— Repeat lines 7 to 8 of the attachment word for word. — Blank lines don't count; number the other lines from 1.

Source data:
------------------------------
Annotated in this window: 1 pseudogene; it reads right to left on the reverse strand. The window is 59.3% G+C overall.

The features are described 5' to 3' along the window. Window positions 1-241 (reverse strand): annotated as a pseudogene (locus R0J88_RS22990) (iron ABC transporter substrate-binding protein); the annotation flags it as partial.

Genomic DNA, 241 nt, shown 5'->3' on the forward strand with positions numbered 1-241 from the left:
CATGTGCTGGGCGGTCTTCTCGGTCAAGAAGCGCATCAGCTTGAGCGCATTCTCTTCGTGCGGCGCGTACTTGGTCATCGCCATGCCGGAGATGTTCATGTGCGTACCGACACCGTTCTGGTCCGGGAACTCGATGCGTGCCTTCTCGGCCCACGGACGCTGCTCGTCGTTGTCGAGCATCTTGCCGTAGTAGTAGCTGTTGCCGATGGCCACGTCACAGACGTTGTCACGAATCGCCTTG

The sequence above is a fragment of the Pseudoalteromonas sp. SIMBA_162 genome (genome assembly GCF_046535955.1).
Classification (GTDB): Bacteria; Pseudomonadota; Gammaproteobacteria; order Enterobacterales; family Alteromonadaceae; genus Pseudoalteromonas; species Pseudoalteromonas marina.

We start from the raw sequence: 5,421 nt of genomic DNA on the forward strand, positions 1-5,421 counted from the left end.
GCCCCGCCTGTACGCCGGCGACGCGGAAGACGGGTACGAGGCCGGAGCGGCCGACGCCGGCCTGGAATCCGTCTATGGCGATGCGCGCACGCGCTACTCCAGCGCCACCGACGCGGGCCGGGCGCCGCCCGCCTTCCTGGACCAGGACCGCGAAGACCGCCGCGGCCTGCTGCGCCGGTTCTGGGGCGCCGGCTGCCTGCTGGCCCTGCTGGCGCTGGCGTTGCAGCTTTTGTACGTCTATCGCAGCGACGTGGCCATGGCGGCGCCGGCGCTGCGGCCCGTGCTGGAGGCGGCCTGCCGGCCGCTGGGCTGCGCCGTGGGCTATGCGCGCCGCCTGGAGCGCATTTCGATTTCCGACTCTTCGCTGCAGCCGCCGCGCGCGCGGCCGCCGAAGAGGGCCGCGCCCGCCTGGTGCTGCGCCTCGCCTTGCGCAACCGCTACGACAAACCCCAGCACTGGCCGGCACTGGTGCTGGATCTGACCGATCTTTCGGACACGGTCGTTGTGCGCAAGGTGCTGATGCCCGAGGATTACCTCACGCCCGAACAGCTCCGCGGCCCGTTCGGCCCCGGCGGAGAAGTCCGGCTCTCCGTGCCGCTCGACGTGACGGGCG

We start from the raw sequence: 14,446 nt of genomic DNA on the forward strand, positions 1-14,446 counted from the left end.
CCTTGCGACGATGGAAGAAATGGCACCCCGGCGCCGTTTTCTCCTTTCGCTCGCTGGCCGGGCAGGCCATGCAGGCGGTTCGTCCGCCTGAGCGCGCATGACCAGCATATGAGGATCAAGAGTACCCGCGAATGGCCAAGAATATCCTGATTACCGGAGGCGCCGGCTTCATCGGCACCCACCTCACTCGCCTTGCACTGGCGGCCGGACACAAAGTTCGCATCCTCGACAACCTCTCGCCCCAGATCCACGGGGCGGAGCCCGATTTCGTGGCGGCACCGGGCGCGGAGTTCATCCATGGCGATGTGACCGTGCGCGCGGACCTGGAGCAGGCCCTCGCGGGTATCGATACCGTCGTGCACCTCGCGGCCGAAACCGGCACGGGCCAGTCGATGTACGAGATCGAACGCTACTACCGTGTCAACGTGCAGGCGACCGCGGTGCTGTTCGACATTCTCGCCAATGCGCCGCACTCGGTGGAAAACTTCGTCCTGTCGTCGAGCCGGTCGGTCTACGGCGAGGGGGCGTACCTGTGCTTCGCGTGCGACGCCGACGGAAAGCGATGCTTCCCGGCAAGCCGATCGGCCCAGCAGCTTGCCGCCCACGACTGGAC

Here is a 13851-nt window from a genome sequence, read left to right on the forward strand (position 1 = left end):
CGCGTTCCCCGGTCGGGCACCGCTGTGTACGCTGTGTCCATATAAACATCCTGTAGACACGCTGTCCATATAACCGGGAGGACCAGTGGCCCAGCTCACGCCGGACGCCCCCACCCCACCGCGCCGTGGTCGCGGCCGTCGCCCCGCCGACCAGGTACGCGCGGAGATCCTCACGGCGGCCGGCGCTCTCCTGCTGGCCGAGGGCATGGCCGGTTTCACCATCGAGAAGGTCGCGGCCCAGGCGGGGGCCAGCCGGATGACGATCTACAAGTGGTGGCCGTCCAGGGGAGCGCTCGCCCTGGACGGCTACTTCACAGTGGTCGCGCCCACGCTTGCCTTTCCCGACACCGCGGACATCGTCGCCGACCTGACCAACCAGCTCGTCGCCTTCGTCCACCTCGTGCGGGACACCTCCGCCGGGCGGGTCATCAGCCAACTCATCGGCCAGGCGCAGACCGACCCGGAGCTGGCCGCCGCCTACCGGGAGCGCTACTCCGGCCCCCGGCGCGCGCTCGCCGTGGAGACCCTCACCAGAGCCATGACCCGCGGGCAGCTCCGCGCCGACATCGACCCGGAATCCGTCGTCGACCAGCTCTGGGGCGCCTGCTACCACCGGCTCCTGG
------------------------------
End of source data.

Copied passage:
We start from the raw sequence: 5,421 nt of genomic DNA on the forward strand, positions 1-5,421 counted from the left end.
GCCCCGCCTGTACGCCGGCGACGCGGAAGACGGGTACGAGGCCGGAGCGGCCGACGCCGGCCTGGAATCCGTCTATGGCGATGCGCGCACGCGCTACTCCAGCGCCACCGACGCGGGCCGGGCGCCGCCCGCCTTCCTGGACCAGGACCGCGAAGACCGCCGCGGCCTGCTGCGCCGGTTCTGGGGCGCCGGCTGCCTGCTGGCCCTGCTGGCGCTGGCGTTGCAGCTTTTGTACGTCTATCGCAGCGACGTGGCCATGGCGGCGCCGGCGCTGCGGCCCGTGCTGGAGGCGGCCTGCCGGCCGCTGGGCTGCGCCGTGGGCTATGCGCGCCGCCTGGAGCGCATTTCGATTTCCGACTCTTCGCTGCAGCCGCCGCGCGCGCGGCCGCCGAAGAGGGCCGCGCCCGCCTGGTGCTGCGCCTCGCCTTGCGCAACCGCTACGACAAACCCCAGCACTGGCCGGCACTGGTGCTGGATCTGACCGATCTTTCGGACACGGTCGTTGTGCGCAAGGTGCTGATGCCCGAGGATTACCTCACGCCCGAACAGCTCCGCGGCCCGTTCGGCCCCGGCGGAGAAGTCCGGCTCTCCGTGCCGCTCGACGTGACGGGCG